At 135lbs (61kg), Peloton’s bike is heavier than all of Echelon’s different models. But, unless you plan to move your stationary bike around a lot, this added 6-20lbs (2.7-9kg) probably won’t make much of a practical difference.
The footprint size, on the other hand, is a fairly important metric when deciding on a bike. If you don’t have a lot of room in your home, a more compact bike is ideal. This is how the bikes stack up:
- Peloton: 8 square feet (0.7 square meters)
- Echelon EX-1 and EX-3: 6.4 square feet (0.59 square meters)
- EX-5/EX-5s: 7.5 square feet (0.7 square meters)
All of Echelon’s bikes are lighter and more compact than what Peloton offers. While they’re all designed for a home gym, Echelon has a clear advantage here.
User Maximum Weight
Peloton’s maximum user weight is 305lbs (138kg), while Echelon lists theirs as 300lbs (136kg). Do we think this actually makes any real difference for you as an athlete? Not really.
A 5lb (2.3kg) maximum difference between the Peloton and Echelon probably isn’t going to make a practical difference in your biking experience. A tie it is!
Both of these bikes allow you to manually control the resistance level as you cycle. However, while Peloton offers 100 different resistance levels, Echelon has “just” 32.
For most athletes, Echelon offers more than enough in terms of resistance for your workout. But, the key difference here is that Peloton’s resistance is fluid, not stepped. This means that you can more easily change and fine-tune the resistance as you ride.
Although most people will be more than happy with 32 levels of stepped resistance, Peloton’s 100 levels of fluid resistance are best for advanced riders.
Display & Connectivity
With Peloton, you get a 22″ (56cm) HD touchscreen built-in on your bike. Echelon’s bikes, however, are “bring your own device,” with the exception of the EX-5s, which has a 21″ (53cm) HD touchscreen.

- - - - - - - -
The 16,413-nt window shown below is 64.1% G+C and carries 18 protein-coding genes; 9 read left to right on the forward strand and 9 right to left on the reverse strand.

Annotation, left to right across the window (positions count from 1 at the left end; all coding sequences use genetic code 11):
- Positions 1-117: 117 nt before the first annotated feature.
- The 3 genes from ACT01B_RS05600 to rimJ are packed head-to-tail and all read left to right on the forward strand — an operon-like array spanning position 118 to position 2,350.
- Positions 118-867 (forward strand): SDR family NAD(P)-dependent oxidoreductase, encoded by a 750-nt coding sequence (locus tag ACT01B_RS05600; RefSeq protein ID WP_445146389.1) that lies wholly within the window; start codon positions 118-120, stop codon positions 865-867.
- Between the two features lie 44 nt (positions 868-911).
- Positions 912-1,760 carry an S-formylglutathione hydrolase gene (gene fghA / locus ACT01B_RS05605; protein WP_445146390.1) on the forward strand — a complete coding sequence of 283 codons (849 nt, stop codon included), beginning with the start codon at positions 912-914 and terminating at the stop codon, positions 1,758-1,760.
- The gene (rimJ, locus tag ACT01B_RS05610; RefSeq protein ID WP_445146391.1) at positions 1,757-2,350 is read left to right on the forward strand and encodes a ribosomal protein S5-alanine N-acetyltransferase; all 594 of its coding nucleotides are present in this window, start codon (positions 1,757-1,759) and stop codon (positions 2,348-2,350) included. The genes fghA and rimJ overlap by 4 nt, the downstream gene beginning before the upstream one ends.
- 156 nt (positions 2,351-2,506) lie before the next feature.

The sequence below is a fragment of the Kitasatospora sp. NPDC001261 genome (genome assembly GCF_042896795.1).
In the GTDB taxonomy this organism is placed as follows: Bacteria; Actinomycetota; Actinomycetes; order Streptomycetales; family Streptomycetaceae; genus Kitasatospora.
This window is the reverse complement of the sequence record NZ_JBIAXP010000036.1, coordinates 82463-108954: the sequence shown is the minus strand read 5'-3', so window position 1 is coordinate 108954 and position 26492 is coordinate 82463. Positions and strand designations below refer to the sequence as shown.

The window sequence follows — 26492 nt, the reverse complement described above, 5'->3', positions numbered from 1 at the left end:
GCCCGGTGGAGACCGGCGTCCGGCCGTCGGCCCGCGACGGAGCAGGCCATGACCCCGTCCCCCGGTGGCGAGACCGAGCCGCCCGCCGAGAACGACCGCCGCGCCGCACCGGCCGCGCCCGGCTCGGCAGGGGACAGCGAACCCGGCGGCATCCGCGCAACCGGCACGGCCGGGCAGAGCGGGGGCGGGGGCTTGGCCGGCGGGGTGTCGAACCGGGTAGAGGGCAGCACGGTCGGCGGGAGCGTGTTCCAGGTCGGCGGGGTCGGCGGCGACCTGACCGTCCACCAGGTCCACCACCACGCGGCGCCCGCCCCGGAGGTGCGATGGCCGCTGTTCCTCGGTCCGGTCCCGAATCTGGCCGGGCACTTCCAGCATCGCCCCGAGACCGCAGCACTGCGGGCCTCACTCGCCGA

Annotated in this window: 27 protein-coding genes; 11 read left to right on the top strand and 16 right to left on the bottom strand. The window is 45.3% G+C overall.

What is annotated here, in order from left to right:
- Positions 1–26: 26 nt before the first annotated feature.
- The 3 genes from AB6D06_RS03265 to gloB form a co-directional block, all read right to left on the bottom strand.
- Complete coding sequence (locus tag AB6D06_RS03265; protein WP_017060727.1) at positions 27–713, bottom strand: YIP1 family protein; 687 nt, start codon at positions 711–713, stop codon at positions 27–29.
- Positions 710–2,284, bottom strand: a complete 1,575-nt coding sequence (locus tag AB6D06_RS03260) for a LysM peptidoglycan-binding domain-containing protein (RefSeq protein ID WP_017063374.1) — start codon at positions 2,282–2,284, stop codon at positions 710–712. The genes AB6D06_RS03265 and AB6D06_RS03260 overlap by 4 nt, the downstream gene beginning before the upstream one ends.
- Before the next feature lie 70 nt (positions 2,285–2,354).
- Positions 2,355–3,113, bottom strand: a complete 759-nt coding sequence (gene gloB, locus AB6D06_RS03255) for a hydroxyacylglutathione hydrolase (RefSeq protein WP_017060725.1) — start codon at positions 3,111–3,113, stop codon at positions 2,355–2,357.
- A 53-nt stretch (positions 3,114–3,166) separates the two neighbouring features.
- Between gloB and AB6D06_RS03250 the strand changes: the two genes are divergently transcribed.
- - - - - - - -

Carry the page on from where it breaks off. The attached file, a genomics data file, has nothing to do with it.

If you already own a tablet, there’s not much of a practical difference between the displays on these two bikes. But, without a tablet, you’ll miss out on a lot of the cool features that an Echelon bike can offer.
Additionally, both bikes offer good connectivity levels with your other devices. You can connect a Peloton bike to WiFi or Bluetooth to sync it with your HR strap or smartwatch. Alternatively, Echelon’s bikes can be connected via Bluetooth to the Echelon Fit app as well as Fitbit, Strava, and Facebook.
We’ll crown Peloton the winner here, just because their bike comes with its own monitor. But, if you already have a tablet, Echelon is likely the more economical option.
The pedals on your stationary bike might not seem like a huge deal, but they actually greatly affect your cycling experience. While Echelon’s bikes have SPD compatible pedals and have adjustable toe cages, Peloton uses Look Delta pedals.
This means that anyone looking to use a Peloton bike will need to get Look Delta cleats, which means more money out of your pocket. Alternatively, Echelon’s SPD pedals are a bit more universal and even have toe cages so you can use them with regular ol’ sneakers.
Winner: Echelon is the clear winner here unless you already happen to own Look Delta cleats. Plus, you can use Echelon’s pedals even if you don’t own cycling shoes.
Peloton vs. Echelon Bike Review: The Verdict
At the end of the day, both Peloton and Echelon offer some great bikes for a home gym. If you have room in your budget and are looking for high-end features, Peloton is probably your best choice. However, for a more affordable stationary bike that performs just as well as a Peloton but isn’t as flashy, Echelon is a solid bet.